A well-known Catholic columnist wrote in a recent column, “China has never been a democracy, and it has precious little right to claim, despite all its economic progress, that it is a civilized country…”

    The author? Father Andrew Greeley.

    Prayers for this bishop. This poor man is undergoing true persecution, and we have bishops in this country who are afraid to confront those who call themselves Catholic who disagree with Church teachings. Ironic, isn’t it?

  7. Deusdonat says:

    I guess the Olympic honeymoon was over. Who woulda thought?

  8. Tina in Ashburn says:

    Glad I live in the States.
    God bless the clergy, religious, and people so willing to suffer for the Faith. May God strengthen Bishop Jia Zhiguo in perseverance.

  9. TomG says:


    Jolnir, I think most of us around here are going to ignore the substance of your rant. Fr. Greeley is right, I fear: Red China is really a benjo ditch of a country.

    (I mean, are we Westerners as clumsy and idiotic in their language as they are in ours?)

  10. Paul says:

    Congratulations Michael Phelps you’ve 8 Gold Medals and helped show the Chinese Government that human rights don’t mean a thing as long as you have a nice pool.

  11. jarhead462 says:

    Hey Jolnir,
    By your reasoning, the early martyrs should have just givin up, left the Catacombs, and fell in line with the Empire.
    Think before posting!
    God Bless This Bishop.

    Semper Fi!

  12. Michael J says:


    What has Bishop Jia Zhiguo done that can be considered subversive, and why do you think that the power and authority of the state is absolute?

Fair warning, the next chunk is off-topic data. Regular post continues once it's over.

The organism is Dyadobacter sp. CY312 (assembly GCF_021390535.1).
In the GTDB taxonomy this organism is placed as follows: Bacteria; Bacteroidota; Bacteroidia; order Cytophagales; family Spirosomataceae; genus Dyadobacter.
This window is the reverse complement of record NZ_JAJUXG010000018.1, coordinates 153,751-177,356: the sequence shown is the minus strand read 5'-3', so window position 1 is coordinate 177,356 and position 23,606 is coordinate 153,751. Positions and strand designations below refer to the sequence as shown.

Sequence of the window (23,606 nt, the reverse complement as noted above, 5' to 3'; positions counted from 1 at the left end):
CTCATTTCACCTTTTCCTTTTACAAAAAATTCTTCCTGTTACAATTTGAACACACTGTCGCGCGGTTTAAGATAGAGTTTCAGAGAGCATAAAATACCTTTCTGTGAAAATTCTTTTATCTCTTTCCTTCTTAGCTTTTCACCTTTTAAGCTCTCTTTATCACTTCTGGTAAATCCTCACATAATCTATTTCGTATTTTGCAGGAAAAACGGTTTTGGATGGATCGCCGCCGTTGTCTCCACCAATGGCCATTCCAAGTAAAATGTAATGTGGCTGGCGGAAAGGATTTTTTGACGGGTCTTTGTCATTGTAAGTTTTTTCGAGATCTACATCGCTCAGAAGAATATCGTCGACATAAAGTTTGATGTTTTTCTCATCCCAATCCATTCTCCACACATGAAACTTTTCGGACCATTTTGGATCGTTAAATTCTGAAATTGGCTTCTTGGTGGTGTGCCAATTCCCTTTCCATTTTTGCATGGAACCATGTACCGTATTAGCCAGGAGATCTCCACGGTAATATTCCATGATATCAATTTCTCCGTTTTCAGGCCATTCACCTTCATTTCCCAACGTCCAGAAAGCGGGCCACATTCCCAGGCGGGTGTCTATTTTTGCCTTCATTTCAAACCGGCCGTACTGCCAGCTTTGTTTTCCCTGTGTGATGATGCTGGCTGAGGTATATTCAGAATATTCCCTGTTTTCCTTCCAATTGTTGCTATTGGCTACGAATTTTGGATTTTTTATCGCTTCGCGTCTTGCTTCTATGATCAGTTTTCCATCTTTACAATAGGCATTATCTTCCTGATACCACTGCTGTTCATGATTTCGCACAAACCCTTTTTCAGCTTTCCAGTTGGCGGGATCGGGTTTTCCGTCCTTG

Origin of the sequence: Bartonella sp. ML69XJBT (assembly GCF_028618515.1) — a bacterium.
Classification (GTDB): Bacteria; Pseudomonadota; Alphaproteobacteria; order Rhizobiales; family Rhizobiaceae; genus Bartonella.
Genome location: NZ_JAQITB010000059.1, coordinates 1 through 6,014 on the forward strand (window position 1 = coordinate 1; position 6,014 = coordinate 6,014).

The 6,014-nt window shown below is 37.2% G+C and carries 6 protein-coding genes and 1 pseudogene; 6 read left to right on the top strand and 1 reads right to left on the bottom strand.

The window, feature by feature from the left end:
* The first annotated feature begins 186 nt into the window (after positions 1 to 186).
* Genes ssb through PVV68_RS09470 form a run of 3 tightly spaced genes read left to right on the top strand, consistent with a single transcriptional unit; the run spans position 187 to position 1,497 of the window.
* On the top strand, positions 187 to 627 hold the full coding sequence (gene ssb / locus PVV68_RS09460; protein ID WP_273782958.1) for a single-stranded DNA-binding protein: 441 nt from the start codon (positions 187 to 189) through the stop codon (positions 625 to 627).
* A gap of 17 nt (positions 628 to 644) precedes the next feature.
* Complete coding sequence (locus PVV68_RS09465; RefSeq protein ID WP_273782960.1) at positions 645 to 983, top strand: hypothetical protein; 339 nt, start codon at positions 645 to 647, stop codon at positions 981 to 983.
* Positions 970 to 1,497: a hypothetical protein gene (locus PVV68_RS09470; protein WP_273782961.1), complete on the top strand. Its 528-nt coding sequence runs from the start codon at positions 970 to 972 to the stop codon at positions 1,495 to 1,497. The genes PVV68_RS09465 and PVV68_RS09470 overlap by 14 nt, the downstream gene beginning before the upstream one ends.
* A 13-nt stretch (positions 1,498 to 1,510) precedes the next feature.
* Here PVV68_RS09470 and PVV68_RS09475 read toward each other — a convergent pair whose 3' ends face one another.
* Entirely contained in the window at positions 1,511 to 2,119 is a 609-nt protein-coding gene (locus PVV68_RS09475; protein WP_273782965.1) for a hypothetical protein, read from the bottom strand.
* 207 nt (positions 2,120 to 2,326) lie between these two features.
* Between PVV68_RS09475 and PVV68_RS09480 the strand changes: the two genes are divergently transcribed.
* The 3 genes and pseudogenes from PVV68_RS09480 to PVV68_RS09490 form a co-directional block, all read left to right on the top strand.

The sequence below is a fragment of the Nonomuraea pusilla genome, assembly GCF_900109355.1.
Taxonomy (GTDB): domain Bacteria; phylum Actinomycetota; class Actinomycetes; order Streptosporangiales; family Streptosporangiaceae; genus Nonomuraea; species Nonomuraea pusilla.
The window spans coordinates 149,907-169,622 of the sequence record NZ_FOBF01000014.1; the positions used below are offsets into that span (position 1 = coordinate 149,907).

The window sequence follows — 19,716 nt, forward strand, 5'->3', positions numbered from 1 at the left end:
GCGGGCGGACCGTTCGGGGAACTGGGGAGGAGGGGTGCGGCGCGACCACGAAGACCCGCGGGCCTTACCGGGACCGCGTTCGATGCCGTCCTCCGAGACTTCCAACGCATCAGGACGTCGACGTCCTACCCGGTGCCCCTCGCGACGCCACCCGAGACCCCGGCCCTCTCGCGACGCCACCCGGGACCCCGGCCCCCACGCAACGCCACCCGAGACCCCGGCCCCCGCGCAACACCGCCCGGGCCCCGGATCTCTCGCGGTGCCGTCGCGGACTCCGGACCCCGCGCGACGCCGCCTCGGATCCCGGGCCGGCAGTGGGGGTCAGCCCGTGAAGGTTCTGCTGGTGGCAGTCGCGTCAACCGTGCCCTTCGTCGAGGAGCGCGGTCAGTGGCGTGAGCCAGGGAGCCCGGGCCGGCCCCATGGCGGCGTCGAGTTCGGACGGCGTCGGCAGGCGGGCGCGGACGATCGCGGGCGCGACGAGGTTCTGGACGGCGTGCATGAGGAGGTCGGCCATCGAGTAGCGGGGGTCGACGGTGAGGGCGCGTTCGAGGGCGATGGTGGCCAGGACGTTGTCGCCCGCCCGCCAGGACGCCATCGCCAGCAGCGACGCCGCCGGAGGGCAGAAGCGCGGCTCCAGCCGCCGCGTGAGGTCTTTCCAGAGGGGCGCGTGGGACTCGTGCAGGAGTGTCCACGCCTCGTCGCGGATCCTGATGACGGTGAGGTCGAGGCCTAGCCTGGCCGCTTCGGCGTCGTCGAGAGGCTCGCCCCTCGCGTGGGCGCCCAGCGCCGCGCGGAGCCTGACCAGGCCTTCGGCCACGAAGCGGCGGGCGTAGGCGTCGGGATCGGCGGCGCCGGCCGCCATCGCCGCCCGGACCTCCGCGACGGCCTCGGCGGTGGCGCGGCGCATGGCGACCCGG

13. Michael J says:

    You mean the part of the article that states “The reasons for his current unrest are as yet unclear”?

    In any case, I am less interested in the “Chinese positions” than I am in yours. Since you chose to offer an opinion on a discussion forum, I assumed you had the desire to…um… discuss it. Since this is not the case, is it therefore safe to assume that your post was, in fact, a “rant” as a previous poster suspects?

  14. Michael J says:

    Actually you did, Jolnir. Implicit in your assertions that the Bishop “deserves to be punished” and that simply breaking a law, without regard to the justness of that law, is sufficient to incur “righteous” punishment is the belief that the state’s power is absolute.

    If you do not believe that the state’s power is absolute, why then do you state that the Bishop’s arrest and imprisonment is “righteous”. Is it simply because (and here I am going out on a limb) as an athiest you have a distaste for religeon in general?

  15. Michael J says:

    You did more than discuss the process of law though. You rendered a moral judgement about this particular application of the law. Surely the concept of justice is not uniquely Christian. So I’ll ask again, why do you say that the Bishop’s punishment is just?

  16. jarhead462 says:

    All of you are wrong.
    Jolnir is right.
    Jolnir said…..Ha.
    No need to go any further.

    Semper Fi!

  17. Tim Ferguson says:

    So, Jolnir, the concept of law is basically might makes right? China is in charge and therefore China gets to determine who does what in China? So, you would have absolutely no objection to, say, India detonating a nuclear bomb in China in order to impose its will in China and alter policies and laws to suit itself?

    That’s a pretty tragic conception of law. If there are no moral absolutes, and the one with the biggest gun gets to tell everyone what to do simply because he has the biggest gun, we seem to have slid back to prehistoric times.